I will post a blog after the match with a roundup of what happened and maybe my football-hating mate can give us his own Swansea City Entertainment Value rating!

To entertain you all until then though, I present you with Shefki Kuqi’s entertaining (yet painfully annoying) goal miss from last season. Don’t close your eyes!

Saturday, 27 November 2010

From hot to cold: What have I missed?

This time last week I was sipping an ice-cold beer by the pool under the American sun. Now though, as I place my laptop in front of the fan heater and sip a steaming coffee, I forget about my holiday and concentrate on the Swans. It’s been a while since the last blog, so let’s make up for it!

Before I give my thoughts on last night’s shocker against Portsmouth I ask myself: What did I miss while I was away? Well, technically, I didn’t actually miss anything. As this is the age of WIFI, iPhones and Twitter, most of the Swans news was easily accessible but, for arguments sake, what would I have missed if none of these were to hand?

Swans vs. Doncaster
It was nice to read that Swansea had some luck through Rangel’s last gasp goal and came away with a much needed point. It’s usually the other way around (well, certainly last season) where Swansea would score the goal and some odd referee would decide to play an unnecessary 5 minutes injury time where the opposition would then score and three points became 1. So, well done Rangel and thank you to the 93rd minute; a minute who rarely delivers.

Pratley refuses to sign a new contract
With Pratley’s current contract expiring in the summer, Rodgers has basically issued the sensible ultimatum: re-sign or be sold. While some fans may not want to see the likes of Pratley, Rangel or De Vries leaving Swansea, it’s better for them to go for a good price than for free. I’d hate to see De Vries go, and the same goes for Rangel – both performing well – though Darren Pratley seems to be annoying fans at the moment. He isn’t the rock that he was last season and has crumbed slightly, maybe in the shadow of great performances by Gower and Sinclair. Time for him to go? If he finds his form again, it will be worth keeping him as he is a great player. If he stays as uninspiring as he currently is, Swansea would be better off without him.

Rodgers signs Easter on a month loan
With rumours of Swansea looking to sign, amongst others, Daniel Sturridge and Carlos Vela, fans rejoiced! “We can win the championship, get promoted and win the Premier League if we start signing players like these!” Then came the announcement that Jermaine Easter had been signed on loan...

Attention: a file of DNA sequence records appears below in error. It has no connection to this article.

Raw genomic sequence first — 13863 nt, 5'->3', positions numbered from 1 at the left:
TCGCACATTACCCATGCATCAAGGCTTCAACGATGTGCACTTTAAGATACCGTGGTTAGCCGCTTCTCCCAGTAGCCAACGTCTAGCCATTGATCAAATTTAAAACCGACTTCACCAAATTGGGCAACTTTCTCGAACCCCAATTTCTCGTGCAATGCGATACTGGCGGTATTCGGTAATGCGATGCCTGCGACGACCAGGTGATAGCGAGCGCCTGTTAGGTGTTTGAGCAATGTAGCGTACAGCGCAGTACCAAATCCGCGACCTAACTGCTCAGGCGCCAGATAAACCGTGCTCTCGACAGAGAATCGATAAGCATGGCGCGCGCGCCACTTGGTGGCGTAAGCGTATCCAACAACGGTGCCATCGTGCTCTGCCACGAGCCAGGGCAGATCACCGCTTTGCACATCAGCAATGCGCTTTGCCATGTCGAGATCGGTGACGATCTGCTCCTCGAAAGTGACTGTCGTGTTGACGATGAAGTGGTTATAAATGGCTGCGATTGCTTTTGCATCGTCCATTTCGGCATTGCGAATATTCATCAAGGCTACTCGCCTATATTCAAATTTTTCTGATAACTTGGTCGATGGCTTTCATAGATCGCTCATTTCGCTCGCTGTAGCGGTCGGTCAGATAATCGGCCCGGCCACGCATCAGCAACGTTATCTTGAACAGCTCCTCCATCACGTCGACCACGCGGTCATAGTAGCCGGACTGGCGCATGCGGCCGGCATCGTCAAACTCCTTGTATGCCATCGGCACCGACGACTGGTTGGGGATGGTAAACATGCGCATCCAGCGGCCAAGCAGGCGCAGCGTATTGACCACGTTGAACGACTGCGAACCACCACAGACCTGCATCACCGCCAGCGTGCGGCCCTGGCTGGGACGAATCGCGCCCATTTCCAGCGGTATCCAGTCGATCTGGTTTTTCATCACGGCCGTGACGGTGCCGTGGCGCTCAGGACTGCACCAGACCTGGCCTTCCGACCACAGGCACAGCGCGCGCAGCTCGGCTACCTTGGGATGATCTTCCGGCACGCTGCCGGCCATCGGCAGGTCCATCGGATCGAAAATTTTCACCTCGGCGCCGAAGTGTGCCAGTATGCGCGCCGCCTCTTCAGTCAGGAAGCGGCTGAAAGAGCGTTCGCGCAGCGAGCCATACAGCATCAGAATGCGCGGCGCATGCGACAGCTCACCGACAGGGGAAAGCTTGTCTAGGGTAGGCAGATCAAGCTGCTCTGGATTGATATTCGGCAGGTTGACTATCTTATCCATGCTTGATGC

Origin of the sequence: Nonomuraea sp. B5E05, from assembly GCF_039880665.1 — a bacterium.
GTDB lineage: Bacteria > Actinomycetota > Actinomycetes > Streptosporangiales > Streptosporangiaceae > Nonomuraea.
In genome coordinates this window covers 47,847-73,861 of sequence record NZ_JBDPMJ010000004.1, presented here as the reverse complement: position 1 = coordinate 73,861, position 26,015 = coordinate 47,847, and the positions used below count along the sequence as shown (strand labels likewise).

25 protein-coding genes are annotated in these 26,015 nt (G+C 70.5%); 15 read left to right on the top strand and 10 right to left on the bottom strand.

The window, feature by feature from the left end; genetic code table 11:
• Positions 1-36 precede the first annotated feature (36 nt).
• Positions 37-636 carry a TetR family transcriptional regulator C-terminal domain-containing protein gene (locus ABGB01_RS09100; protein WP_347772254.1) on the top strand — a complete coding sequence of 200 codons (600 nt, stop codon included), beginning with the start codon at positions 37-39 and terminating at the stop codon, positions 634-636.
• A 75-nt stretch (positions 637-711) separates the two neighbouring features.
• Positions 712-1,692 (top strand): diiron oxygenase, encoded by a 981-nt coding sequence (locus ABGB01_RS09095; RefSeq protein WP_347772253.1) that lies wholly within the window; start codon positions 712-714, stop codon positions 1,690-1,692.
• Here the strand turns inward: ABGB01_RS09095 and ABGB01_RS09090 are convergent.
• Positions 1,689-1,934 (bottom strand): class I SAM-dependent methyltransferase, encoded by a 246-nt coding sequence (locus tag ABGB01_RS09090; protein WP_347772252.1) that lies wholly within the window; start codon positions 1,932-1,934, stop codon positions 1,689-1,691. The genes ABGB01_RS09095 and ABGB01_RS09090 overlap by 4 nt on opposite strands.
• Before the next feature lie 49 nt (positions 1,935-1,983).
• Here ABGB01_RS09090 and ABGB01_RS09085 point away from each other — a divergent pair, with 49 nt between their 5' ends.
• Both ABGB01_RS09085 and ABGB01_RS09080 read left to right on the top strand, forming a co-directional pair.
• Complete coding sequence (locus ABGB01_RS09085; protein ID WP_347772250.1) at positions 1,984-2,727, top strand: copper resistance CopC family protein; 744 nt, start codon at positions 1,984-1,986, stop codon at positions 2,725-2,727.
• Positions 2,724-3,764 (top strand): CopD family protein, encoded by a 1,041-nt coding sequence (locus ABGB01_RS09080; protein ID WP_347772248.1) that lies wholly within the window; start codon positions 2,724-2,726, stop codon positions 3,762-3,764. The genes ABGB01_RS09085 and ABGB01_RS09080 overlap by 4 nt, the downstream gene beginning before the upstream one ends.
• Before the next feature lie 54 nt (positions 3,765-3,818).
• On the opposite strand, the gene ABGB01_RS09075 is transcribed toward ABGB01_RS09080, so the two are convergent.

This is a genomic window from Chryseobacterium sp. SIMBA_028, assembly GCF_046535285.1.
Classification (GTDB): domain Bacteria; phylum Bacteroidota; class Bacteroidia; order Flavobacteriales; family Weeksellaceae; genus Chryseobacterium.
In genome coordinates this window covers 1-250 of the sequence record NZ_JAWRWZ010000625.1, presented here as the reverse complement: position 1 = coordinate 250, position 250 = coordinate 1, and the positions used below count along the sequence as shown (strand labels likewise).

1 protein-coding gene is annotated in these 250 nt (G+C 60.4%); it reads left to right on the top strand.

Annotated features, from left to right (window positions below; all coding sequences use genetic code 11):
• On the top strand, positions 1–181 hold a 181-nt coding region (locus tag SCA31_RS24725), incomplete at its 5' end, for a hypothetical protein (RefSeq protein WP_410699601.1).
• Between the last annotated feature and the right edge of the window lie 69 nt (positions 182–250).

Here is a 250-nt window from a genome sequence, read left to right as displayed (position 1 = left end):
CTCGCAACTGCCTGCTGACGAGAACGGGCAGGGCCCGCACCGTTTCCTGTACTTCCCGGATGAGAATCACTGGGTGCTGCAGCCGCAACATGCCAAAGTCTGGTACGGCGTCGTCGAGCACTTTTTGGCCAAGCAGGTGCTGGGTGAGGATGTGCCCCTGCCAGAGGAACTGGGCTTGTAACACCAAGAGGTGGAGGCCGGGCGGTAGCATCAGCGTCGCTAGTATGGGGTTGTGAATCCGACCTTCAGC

A known Cardiff fan coming from League One MK Dons (and currently a little bit injured) seems a bit of a non-starter in attempts to add depth to the strike force. I hope I’m wrong, because Brendan Rodgers has proved me very wrong in the past, but it’s like being promised a PS3 for Christmas, only to unwrap a second-hand GameCube. Cue bursting into tears, kicking the cat, and then drinking the rest of the day away (I love Christmas...)

So onto last night’s game. I didn’t brave the trip to the Liberty, mainly due to travelling home all day, so decided to listen on the radio from the warmth of my house. From the first minute it appeared that I had made a mistake – the Swans were going to hammer Portsmouth 5-0 and I was going to miss it! Suddenly (well around the time Portsmouth had their first goal disallowed), the momentum changed and Swansea began to slowly fall apart. Not even a Brendan Rodgers triple substitution helped as Pompey got behind the ball and shut out the game. All credit to the boys in black (unnecessary third kit), they deserved their three points.

So what happened to Swansea? Did they buckle under the pressure of the largest crowd (17,000+) this season? The underlying strain of being in the top three? The expectation of always having to win at home? Or maybe it was just an off day? If it was pressure that got to them, they’ll need to learn to cope as the Premier League will create more pressure than they’ve ever known. If it was an off day, fair enough – everyone’s allowed an off day. But one a season is more than enough. The way things have been going, off days may be more of a regular occurrence.

Wednesday, 10 November 2010

Instant Blog! Swansea 0 - 1 Bristol City

A blip is a good way to describe what happened in tonight’s game. On an icy cold night in the Liberty Stadium (a night that I really should have worn a hat), Swansea began the game as usual. But just 6 minutes in, Bristol snuck a goal and things went downhill from there.